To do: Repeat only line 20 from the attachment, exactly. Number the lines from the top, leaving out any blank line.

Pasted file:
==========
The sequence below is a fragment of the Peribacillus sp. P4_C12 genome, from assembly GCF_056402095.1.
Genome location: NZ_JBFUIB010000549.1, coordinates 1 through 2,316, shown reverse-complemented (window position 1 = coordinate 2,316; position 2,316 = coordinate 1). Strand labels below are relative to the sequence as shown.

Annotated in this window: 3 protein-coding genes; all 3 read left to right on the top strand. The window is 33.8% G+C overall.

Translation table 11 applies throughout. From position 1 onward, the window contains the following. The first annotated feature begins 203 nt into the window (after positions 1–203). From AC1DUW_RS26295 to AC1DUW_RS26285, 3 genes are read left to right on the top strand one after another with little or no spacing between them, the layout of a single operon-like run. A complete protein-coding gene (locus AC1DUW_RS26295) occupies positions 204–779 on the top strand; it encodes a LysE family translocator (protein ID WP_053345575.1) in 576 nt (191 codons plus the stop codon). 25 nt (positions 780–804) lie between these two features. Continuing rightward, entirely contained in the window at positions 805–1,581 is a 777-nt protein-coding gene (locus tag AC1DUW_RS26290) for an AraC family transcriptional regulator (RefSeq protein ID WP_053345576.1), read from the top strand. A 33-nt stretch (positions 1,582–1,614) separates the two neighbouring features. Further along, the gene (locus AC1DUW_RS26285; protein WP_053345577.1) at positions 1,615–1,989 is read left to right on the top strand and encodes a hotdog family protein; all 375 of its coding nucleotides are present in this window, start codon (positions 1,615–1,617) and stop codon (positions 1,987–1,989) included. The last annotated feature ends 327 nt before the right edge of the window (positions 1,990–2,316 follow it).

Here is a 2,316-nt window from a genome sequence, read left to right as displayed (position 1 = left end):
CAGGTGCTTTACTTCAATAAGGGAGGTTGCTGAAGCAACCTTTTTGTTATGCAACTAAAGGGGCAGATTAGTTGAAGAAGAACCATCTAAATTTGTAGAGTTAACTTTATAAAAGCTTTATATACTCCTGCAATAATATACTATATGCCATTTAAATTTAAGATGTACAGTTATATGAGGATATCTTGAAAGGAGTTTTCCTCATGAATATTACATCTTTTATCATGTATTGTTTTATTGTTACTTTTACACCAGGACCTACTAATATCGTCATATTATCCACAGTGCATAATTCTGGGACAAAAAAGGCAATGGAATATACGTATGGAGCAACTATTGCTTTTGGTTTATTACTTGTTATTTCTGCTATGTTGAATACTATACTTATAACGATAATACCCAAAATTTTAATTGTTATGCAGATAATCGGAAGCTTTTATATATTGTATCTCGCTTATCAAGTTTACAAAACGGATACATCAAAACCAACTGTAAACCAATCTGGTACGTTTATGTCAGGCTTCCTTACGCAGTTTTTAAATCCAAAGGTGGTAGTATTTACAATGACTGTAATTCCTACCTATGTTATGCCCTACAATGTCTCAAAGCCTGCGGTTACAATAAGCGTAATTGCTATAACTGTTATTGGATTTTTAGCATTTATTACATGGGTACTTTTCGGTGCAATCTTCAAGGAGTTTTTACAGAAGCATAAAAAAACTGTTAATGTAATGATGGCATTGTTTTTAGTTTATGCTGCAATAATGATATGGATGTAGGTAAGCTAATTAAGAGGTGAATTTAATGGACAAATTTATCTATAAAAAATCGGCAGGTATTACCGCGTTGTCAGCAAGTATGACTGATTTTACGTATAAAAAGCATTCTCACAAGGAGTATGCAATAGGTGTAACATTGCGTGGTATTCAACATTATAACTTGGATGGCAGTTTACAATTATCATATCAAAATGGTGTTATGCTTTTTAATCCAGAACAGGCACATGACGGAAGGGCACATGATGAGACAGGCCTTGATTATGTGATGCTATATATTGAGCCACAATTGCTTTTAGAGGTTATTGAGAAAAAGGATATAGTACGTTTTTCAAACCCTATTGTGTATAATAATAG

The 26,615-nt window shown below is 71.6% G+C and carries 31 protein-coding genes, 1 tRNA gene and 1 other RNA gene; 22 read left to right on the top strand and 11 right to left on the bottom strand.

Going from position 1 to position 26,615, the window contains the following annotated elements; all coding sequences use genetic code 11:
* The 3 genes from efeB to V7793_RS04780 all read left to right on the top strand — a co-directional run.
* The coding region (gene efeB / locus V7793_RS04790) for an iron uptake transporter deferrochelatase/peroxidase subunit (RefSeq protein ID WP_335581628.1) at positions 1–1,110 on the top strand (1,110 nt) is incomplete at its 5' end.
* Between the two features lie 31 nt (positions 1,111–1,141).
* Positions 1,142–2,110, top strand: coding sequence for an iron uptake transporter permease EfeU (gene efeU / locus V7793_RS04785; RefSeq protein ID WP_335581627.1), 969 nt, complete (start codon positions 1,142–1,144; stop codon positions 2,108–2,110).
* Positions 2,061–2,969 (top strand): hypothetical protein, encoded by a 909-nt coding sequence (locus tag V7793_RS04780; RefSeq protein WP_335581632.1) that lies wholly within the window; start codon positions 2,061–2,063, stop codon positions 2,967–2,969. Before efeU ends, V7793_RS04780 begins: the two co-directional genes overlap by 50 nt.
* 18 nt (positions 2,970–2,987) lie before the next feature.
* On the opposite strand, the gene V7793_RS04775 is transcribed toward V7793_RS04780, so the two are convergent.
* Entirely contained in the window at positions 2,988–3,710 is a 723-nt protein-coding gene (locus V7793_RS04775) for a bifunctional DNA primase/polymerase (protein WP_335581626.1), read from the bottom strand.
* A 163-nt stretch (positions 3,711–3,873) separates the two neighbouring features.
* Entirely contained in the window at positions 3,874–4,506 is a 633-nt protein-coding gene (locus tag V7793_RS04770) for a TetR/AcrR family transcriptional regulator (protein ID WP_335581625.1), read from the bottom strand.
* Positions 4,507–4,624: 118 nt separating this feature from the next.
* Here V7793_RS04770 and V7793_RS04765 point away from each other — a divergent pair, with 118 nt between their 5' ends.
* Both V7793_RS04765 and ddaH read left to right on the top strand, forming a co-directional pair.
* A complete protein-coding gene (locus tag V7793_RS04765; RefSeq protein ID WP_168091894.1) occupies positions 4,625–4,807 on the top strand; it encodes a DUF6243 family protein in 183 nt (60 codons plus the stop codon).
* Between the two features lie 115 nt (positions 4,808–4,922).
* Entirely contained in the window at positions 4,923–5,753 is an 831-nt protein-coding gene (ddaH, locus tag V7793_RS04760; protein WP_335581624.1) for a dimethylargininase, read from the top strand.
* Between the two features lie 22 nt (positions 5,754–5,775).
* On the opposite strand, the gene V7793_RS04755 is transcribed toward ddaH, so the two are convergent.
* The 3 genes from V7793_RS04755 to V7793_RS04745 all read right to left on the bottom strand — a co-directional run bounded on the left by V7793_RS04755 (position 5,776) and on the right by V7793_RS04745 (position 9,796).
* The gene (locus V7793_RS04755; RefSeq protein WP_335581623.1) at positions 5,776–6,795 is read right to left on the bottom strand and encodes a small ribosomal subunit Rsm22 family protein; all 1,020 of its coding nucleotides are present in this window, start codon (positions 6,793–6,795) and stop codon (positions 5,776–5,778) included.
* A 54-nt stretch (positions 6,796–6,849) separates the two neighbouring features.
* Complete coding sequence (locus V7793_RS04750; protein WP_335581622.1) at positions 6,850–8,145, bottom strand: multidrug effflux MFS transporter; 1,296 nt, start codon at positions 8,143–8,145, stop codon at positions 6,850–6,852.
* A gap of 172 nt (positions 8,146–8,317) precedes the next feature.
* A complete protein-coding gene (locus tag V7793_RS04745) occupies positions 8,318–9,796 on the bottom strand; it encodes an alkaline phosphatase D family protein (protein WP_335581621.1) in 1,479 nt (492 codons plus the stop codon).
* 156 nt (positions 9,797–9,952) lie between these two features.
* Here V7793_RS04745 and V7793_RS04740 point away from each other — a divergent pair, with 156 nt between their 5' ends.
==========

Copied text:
* Here V7793_RS04770 and V7793_RS04765 point away from each other — a divergent pair, with 118 nt between their 5' ends.